Since there are not many touristy hotspots in the city, the National Museum is a star attraction. Located in the center of the city, it makes for a popular indulgence. It introduces one to Arabian Peninsula, faiths of Islam, pre-history and the birth of Kingdom of Saudi Arabia. There is an excellent round-up on topography, archaeology, ethnography and history of the region and the country.
Edge of the World
Saudi Arabia his home to some of the largest desert areas like, An Nafud and Rub al-Khali. If you are looking for some real adventure in Riyadh, you really have to drive towards the wilderness of the deserts. It takes a ride of 2 hours to reach this edgy and thrilling corner, where beautiful soft rocks make for deep and steep edge point of Tuqwaiq Escarpment. These canyons of Central Arabia are famously nicknamed as “Edge of The World”. The views from here are amazing, especially, sunset and sunrise are surreal. This is an off-roading activity, ensure you have a 4×4.
Masmak Fortress and At-Turaif District
In the old quarters of the capital, one may go and explore the Masmak Fortress, the one which has seen history. It is a sandcastle comprising of watch towers, courtyard, museum and shops. History lovers will find it intriguing as well as interesting for it tells the story of Arabs and the unification of Arabia. On the outskirts of Riyadh, At-Turaif District in Ad-Diriyah is one of the five UNESCO World Heritage Sites of Saudi Arabia. It is a hidden gem and an authentic old city. The remains of the settlement date back to 15th century. It used to be the first capital of Saudi dynasty and one of the seat of royal family. This arid, rocky area is a place to go, see the mud houses, picnic, wander amongst the palms or just stop at the cafes around.
Rawdat Khuraim and Wadi Hanifa
The visit to the desert isn’t complete without finding an oasis. Rawdat Khuraim, also called King’s Forest is a green area and popular among the locals for day picnics. It is a serene natural landcape which is great place to get learn about the flora and fauna of the desert. Riyadh definitely boasts of some of the most untouched natural landscapes and Wadi Hanifa would be one of them. It is a beautiful valley with paved and trees. Locals love it for its greenery.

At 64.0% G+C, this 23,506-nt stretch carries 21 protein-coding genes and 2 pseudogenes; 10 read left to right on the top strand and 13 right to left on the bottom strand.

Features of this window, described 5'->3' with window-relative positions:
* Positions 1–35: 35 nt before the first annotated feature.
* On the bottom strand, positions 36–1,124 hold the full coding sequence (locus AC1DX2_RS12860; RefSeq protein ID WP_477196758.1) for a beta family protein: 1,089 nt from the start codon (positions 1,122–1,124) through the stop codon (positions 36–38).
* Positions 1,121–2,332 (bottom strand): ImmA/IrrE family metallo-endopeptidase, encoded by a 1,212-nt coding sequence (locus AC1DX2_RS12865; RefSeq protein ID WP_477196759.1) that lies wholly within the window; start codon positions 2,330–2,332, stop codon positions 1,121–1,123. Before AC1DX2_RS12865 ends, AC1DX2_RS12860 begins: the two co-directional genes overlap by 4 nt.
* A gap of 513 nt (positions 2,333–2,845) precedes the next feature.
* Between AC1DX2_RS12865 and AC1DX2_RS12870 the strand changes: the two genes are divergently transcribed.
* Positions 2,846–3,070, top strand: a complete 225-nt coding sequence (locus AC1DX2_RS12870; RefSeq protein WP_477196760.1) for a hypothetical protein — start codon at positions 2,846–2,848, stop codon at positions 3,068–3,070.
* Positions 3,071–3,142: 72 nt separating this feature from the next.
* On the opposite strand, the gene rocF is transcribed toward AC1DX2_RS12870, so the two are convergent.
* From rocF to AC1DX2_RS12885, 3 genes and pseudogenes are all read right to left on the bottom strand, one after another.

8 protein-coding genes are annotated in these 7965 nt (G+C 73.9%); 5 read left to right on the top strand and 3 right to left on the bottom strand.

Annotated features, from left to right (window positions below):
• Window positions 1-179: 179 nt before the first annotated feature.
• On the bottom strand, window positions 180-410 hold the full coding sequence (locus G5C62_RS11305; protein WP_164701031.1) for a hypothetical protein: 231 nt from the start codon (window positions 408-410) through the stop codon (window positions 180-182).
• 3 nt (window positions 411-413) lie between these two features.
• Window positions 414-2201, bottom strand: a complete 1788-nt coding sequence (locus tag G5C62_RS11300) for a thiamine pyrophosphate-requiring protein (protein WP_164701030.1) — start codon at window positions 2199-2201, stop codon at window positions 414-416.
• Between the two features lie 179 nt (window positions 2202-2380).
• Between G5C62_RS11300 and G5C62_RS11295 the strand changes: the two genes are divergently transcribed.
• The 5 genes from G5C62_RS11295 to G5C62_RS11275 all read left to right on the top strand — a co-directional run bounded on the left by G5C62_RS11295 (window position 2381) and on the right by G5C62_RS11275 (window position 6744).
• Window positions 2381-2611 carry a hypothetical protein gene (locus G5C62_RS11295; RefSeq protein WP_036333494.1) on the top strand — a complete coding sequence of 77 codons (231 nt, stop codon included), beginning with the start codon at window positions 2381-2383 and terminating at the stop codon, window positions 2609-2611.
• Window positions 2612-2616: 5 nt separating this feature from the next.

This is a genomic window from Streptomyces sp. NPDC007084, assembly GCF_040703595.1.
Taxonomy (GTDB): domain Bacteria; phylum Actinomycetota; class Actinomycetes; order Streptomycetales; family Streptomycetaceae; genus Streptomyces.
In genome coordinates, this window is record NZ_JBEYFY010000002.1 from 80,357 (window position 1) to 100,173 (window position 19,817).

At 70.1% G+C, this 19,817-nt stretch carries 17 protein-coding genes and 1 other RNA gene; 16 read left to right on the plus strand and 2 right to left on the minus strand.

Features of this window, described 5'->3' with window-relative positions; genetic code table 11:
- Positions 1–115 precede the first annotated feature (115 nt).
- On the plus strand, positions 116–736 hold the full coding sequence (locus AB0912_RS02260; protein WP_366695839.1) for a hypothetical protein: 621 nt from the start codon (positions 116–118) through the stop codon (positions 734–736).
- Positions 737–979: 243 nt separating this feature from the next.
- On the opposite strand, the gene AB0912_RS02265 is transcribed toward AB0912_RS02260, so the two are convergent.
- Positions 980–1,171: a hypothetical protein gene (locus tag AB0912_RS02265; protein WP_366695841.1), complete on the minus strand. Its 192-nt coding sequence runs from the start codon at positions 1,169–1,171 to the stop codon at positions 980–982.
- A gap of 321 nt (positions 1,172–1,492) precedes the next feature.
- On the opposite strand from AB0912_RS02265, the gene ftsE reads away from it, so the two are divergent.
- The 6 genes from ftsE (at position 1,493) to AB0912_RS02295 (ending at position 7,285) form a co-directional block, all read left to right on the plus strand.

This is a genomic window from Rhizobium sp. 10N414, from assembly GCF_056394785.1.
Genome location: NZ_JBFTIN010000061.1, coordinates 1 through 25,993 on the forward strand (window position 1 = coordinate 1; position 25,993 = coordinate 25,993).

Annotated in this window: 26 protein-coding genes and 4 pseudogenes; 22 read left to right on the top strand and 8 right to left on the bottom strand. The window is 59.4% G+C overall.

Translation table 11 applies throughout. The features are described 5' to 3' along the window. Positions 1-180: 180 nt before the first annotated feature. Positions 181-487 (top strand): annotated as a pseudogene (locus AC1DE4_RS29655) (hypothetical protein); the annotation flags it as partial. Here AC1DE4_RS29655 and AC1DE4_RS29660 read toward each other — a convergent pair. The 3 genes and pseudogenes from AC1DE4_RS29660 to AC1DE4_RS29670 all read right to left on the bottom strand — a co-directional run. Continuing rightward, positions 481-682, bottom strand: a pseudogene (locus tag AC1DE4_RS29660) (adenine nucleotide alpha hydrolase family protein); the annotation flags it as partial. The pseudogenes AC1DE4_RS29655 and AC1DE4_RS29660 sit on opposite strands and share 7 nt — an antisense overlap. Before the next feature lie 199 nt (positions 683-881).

Haven for Arabic Food
What better place to stand under date tress and eat them too. You get some of the best varieties of dates here. If you have a fetish for good food and especially non-vegetarian menu, this is the city to be in. Saudi flavors are influenced by mixed variety of spices. I loved the freshly made flatbreads (khubus) with their thick curries. Some of the must-try dishes are Shwarma, Fattoush, Tabbouleh salad, Sambosa (fried patties with fillings), Kebabs, Falafel. Alcohol is banned in the city and a cup of Gahwah (Coffee) conveys hospitality. Do taste the thick yoghurt (Laban) and do not miss the Kunafa, the heavenly Arab dessert layered with cream and cheese. Al Kabsah, a chicken and rice recipe used to be my comfort food.
Fashion and Hypermarkets
When you will see the shops on both the sides of King Fahd Road and the shopping malls, it wouldn’t be hard to conclude that Riyadh socialites are fashion fanatic. From stylish boutiques to high-end clothing, I was pleasantly surprised to find the Crème de la crème of fashion brands. I bet you will want to visit the hypermarkets too. The capital city has multitude of superstores that offer exhaustive range of products and world class experience.
Present -The reformations are in the air!
Without doubt, when I visited it was different. I often skim through its news to read about the changes and progression. And I am glad there is always something good to read. Riyadh has VOX Cinemas now. There are some special screening time for families. The capital city did its first fashion week, some concerts and dance shows too, last year. The women are already loving their command on the driving wheel. The Red sea coastline is undergoing major transformations. The metro work is in full swing while the present prince is keen of welcoming tourists to Riyadh in the coming years.